Apple and Ireland deny any wrongdoing and say no sweetheart deal was ever agreed. The iPhone-maker is one of more than 700 U.S. companies that have units there, employing a combined 140,000 people, according to the American Chamber of Commerce in Ireland.

US Employment in Ireland

US companies employ 140,000 people in Ireland. That's one heck of a lot of people. And those are high-paying skill jobs.

It happens because Ireland has a lower tax rate than Europe and the US.

The nannycrats in Brussels want no part of Ireland controlling its own fate.

Angry US Reaction

The Financial Times reports Apple Ruling Sparks Angry Reaction in US.

US political leaders reacted with anger on Tuesday to an EU decision to hit Apple with a record-breaking €13bn tax penalty, setting the stage for possible US retribution and highlighting the volatile politics around international corporate tax issues.

The US Treasury expressed disappointment at what it called an "unfair" decision by the European Commission to assess taxes retroactively and warned that it could have wider ramifications. "The Commission's actions could threaten to undermine foreign investment, the business climate in Europe, and the important spirit of economic partnership between the US and the EU," it said.

Paul Ryan, speaker of the US House of Representatives, issued a statement on Tuesday in which he said: "This decision is awful. Slamming a company with a giant tax bill — years after the fact — sends exactly the wrong message to job creators on both sides of the Atlantic. It's also in direct violation of many European countries' treaty obligations. This is precisely the kind of unpredictable and heavy-handed taxation that kills jobs and opportunity.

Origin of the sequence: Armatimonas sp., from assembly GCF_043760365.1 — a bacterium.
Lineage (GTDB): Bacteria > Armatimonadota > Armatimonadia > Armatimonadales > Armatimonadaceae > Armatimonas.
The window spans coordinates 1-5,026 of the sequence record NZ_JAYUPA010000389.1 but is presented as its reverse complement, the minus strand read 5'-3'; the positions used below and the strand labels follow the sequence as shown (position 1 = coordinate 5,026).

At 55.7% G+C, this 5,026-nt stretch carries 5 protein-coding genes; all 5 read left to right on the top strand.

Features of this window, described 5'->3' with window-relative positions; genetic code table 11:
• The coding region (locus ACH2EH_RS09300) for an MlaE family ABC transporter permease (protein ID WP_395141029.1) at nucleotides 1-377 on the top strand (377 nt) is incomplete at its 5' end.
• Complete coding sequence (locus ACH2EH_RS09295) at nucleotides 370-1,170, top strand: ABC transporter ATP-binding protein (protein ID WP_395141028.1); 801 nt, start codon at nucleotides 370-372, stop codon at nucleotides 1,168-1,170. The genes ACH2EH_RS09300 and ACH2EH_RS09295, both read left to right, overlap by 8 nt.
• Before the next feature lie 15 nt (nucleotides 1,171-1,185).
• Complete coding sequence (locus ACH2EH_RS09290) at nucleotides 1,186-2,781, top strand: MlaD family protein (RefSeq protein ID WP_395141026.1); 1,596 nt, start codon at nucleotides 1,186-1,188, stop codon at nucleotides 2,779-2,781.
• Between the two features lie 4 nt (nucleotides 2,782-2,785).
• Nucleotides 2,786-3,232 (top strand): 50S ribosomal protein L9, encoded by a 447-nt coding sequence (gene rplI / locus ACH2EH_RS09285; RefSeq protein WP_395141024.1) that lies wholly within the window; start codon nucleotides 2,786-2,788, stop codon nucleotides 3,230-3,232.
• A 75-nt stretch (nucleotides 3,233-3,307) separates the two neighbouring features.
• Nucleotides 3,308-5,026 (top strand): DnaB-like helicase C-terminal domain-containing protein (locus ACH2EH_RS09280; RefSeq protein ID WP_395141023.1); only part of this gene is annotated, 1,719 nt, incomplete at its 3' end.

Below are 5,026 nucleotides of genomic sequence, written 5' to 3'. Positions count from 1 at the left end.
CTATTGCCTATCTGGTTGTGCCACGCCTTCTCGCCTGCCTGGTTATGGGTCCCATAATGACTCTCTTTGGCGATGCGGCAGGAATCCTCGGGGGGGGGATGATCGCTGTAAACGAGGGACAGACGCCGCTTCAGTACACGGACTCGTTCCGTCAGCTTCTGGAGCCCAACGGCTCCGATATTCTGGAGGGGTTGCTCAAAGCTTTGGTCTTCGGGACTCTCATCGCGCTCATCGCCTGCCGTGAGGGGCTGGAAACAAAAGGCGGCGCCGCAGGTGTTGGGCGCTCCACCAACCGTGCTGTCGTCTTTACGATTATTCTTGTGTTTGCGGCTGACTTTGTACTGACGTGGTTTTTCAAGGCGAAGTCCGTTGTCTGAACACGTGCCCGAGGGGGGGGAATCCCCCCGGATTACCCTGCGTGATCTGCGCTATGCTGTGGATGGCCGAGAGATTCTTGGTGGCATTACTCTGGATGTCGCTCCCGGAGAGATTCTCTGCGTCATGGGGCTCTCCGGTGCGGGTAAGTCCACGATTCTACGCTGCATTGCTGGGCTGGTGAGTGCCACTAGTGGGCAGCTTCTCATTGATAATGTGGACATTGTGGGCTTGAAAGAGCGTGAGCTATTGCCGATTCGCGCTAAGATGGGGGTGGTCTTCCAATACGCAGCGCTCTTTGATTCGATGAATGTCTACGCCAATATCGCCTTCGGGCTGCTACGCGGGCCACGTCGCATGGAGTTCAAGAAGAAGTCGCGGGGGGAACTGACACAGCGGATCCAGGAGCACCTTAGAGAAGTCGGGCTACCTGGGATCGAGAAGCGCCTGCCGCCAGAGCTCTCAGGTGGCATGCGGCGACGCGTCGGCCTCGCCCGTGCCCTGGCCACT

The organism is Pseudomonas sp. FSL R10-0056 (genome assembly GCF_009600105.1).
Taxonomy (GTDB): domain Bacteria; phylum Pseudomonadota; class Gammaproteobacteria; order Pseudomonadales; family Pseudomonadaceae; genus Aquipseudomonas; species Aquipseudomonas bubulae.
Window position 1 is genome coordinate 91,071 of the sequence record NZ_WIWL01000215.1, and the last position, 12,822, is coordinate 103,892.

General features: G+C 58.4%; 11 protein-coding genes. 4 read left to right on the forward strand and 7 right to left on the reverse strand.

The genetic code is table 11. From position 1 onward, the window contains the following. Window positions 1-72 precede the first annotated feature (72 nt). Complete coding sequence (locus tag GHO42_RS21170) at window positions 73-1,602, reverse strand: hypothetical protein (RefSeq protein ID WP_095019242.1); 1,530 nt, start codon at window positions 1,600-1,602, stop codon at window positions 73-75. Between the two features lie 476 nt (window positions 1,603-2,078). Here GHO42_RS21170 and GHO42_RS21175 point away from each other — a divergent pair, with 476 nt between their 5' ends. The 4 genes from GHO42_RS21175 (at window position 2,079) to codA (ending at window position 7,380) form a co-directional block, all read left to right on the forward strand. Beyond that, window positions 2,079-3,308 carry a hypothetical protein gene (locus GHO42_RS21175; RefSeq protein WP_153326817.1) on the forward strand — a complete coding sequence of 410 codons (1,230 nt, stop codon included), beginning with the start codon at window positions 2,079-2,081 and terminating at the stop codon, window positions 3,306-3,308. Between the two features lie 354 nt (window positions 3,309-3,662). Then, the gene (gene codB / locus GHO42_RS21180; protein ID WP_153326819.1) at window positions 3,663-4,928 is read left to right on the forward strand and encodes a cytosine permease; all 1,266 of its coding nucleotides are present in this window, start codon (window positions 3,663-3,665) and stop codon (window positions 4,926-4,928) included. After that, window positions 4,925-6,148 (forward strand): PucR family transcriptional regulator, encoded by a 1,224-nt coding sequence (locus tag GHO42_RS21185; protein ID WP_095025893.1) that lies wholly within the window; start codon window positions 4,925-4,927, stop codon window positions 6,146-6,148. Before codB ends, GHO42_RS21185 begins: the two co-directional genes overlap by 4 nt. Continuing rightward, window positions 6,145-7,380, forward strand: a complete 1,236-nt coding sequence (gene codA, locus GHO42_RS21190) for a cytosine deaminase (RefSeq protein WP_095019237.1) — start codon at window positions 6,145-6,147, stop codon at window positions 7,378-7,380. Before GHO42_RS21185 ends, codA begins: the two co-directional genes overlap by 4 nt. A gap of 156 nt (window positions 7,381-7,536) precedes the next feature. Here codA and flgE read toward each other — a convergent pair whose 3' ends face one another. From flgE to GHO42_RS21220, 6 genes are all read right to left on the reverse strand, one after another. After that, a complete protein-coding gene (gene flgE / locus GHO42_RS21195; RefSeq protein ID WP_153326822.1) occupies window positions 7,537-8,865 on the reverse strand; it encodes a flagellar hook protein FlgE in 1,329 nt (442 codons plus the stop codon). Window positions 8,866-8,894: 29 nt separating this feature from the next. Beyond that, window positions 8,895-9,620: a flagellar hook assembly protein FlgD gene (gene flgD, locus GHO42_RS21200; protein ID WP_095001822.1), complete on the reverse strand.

"Above all, this is yet another reason why we need to fix our tax code. We need more American companies to invest their money and create jobs right here in the United States. Today's decision should be a spur to action," he added.

"This is a cheap money grab by the European Commission, targeting US businesses and the US tax base," said Senator Charles Schumer, the New York Democrat who is in line to preside over the Senate should Democrats seize control from Republicans in November's election.

"By forcing their member states to retroactively impose taxes on US companies, the EU is unfairly undermining our ability to compete economically in Europe while grabbing tax revenues that should go toward investment here in the United States," he said. "This is yet another example of why we need to reform the international tax system to ensure these revenues come home."

Ron Wyden, a Democratic Senator from Oregon, said the EU was venturing outside its own jurisdiction.